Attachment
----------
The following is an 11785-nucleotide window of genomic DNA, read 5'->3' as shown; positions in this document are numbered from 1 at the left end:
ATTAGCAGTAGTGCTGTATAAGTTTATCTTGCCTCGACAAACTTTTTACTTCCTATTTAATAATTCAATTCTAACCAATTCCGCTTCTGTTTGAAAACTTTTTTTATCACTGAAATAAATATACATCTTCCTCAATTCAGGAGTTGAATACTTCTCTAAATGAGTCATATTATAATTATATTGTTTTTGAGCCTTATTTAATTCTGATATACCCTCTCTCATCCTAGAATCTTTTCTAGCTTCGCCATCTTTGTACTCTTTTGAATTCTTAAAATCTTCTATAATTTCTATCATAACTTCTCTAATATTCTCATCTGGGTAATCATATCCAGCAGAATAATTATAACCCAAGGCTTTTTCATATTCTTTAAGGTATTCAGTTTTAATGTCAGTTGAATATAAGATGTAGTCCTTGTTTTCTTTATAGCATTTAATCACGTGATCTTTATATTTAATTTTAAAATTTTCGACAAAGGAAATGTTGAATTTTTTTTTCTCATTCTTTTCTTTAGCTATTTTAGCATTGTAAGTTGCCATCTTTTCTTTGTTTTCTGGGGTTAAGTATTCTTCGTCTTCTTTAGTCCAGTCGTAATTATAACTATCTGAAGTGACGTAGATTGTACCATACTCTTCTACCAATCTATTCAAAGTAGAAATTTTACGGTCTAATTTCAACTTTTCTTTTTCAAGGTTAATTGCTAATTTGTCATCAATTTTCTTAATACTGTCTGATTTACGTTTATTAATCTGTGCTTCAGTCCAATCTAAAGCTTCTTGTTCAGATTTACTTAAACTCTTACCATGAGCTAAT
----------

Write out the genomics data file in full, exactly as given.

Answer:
The following is an 11785-nucleotide window of genomic DNA, read 5'->3' as shown; positions in this document are numbered from 1 at the left end:
ATTAGCAGTAGTGCTGTATAAGTTTATCTTGCCTCGACAAACTTTTTACTTCCTATTTAATAATTCAATTCTAACCAATTCCGCTTCTGTTTGAAAACTTTTTTTATCACTGAAATAAATATACATCTTCCTCAATTCAGGAGTTGAATACTTCTCTAAATGAGTCATATTATAATTATATTGTTTTTGAGCCTTATTTAATTCTGATATACCCTCTCTCATCCTAGAATCTTTTCTAGCTTCGCCATCTTTGTACTCTTTTGAATTCTTAAAATCTTCTATAATTTCTATCATAACTTCTCTAATATTCTCATCTGGGTAATCATATCCAGCAGAATAATTATAACCCAAGGCTTTTTCATATTCTTTAAGGTATTCAGTTTTAATGTCAGTTGAATATAAGATGTAGTCCTTGTTTTCTTTATAGCATTTAATCACGTGATCTTTATATTTAATTTTAAAATTTTCGACAAAGGAAATGTTGAATTTTTTTTTCTCATTCTTTTCTTTAGCTATTTTAGCATTGTAAGTTGCCATCTTTTCTTTGTTTTCTGGGGTTAAGTATTCTTCGTCTTCTTTAGTCCAGTCGTAATTATAACTATCTGAAGTGACGTAGATTGTACCATACTCTTCTACCAATCTATTCAAAGTAGAAATTTTACGGTCTAATTTCAACTTTTCTTTTTCAAGGTTAATTGCTAATTTGTCATCAATTTTCTTAATACTGTCTGATTTACGTTTATTAATCTGTGCTTCAGTCCAATCTAAAGCTTCTTGTTCAGATTTACTTAAACTCTTACCATGAGCTAAT